on the
                  > > > > > plaintive tone of a jilted and desperate lover.
                  > > > > > It was during this time that poems like Goodnight Moon and Empty
                  > > Dawn
                  > > > > > were composed.
                  > > > > >
                  > > > > >
                  > > > > > Beloved, tell me �
                  > > > > >
                  > > > > > In many of my poems I refer to the Divine as a distinct,
                  > > > > > externalized Person or Presence. Often it issimply an artistic
                  > > device
                  > > > > > that acknowledges the limitations of language in speaking of
                  love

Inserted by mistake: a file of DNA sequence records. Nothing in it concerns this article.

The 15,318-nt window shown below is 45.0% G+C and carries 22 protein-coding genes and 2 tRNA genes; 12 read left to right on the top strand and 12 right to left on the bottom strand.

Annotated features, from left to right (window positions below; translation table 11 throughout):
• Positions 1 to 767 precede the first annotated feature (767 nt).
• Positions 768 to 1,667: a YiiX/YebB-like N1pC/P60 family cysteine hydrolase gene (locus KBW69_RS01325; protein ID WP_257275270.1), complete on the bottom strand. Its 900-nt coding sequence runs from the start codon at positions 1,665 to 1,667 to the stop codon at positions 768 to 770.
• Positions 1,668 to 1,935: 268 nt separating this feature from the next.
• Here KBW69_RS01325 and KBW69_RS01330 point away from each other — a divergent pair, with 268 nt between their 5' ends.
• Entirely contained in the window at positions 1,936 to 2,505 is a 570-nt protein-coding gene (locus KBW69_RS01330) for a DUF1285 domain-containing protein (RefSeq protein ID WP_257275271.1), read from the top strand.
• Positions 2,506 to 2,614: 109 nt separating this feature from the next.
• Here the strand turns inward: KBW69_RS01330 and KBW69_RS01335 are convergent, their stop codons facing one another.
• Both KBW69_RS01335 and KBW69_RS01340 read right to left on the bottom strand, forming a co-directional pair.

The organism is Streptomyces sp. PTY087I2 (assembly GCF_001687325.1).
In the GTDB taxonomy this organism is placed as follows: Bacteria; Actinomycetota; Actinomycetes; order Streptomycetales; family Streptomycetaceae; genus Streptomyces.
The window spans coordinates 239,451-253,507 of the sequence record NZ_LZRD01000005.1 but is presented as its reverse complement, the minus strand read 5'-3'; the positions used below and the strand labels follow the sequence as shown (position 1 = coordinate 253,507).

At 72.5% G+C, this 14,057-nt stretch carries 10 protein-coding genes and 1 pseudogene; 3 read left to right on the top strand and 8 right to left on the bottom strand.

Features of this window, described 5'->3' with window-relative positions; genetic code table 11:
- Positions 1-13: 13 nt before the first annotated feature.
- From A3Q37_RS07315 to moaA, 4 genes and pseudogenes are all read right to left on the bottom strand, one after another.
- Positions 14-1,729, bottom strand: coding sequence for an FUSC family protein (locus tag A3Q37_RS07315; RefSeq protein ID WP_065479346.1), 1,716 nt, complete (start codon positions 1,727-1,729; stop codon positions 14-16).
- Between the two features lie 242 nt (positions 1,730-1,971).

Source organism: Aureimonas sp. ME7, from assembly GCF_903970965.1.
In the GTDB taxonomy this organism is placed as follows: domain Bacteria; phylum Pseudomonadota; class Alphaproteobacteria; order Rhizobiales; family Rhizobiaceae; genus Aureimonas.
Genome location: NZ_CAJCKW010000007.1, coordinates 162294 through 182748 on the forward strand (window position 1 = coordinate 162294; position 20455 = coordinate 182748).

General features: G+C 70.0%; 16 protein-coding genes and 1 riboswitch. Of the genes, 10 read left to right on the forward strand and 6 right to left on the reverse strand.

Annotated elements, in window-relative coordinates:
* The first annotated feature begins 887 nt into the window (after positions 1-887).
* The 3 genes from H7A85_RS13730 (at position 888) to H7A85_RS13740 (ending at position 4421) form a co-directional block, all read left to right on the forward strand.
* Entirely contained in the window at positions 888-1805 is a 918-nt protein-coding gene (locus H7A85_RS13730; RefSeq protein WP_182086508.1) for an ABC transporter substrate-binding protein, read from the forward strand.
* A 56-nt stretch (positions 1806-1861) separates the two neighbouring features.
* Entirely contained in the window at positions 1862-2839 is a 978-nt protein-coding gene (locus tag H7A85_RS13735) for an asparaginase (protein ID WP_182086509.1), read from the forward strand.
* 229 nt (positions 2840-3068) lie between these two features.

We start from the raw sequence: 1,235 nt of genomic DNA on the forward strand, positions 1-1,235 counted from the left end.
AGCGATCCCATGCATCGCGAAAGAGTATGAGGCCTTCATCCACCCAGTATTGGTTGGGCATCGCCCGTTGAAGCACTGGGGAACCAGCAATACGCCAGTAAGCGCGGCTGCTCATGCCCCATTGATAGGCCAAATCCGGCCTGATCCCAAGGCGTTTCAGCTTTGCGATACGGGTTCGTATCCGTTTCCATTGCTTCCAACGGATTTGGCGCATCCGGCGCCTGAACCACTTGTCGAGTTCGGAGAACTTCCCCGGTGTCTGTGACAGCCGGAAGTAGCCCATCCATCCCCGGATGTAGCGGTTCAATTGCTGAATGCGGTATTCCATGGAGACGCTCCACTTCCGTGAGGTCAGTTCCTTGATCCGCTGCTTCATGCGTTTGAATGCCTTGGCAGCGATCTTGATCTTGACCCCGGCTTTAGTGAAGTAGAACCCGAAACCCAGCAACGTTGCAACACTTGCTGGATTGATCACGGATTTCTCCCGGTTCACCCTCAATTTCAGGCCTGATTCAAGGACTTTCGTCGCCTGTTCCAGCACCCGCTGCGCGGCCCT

> > and
                  > > > > > devotion. Language tends to conceive of love in terms of
                  > > relationship,
                  > > > > > and relationship implies something outside of oneself.
                  > > > > > My experience is that the Divine is One, the Divine is
                  Self.
                  > > Even
                  > > > > > though there is no "other," there is overwhelming love.
                  > > > > > In order to communicate this immense love, I often refer to
                  > > the
                  > > > > > Divine as Mother or Beloved or some "other" relationship of
                  > > profound
                  > > > > love.
                  > > > > > In Goodnight Moon, however, the Beloved referred to is more
                  > > > > > properly perceived as separate, a distant, missed lover.
                  > > > > >
                  > > > > >
                  > > > > > Why do you come
                  > > > > > Only when I
                  > > > > > Orphan my ambitions?
                  > > > > >
                  > > > > > I found during this time of struggle that the blissful
                  state
                  > > only